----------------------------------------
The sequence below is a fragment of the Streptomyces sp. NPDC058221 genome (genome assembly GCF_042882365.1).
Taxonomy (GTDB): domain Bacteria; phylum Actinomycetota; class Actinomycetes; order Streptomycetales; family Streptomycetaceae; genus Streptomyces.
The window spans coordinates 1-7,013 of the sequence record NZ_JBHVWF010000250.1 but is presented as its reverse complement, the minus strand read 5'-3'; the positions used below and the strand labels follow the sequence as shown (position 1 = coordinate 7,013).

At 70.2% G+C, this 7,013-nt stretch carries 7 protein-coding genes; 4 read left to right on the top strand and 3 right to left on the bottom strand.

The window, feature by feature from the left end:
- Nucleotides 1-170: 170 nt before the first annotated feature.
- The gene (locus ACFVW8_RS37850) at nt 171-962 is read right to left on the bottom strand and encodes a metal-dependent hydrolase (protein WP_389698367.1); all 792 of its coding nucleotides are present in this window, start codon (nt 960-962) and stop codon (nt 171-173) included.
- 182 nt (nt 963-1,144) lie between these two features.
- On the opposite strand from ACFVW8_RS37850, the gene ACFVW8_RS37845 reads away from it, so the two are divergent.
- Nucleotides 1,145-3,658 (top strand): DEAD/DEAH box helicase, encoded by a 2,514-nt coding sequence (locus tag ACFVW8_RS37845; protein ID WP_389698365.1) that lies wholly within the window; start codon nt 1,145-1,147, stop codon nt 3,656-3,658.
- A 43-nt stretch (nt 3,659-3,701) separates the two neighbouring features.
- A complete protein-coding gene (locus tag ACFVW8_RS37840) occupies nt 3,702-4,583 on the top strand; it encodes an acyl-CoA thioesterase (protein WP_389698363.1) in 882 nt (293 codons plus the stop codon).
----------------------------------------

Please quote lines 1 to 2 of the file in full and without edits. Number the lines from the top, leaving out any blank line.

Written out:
The sequence below is a fragment of the Streptomyces sp. NPDC058221 genome (genome assembly GCF_042882365.1).
Taxonomy (GTDB): domain Bacteria; phylum Actinomycetota; class Actinomycetes; order Streptomycetales; family Streptomycetaceae; genus Streptomyces.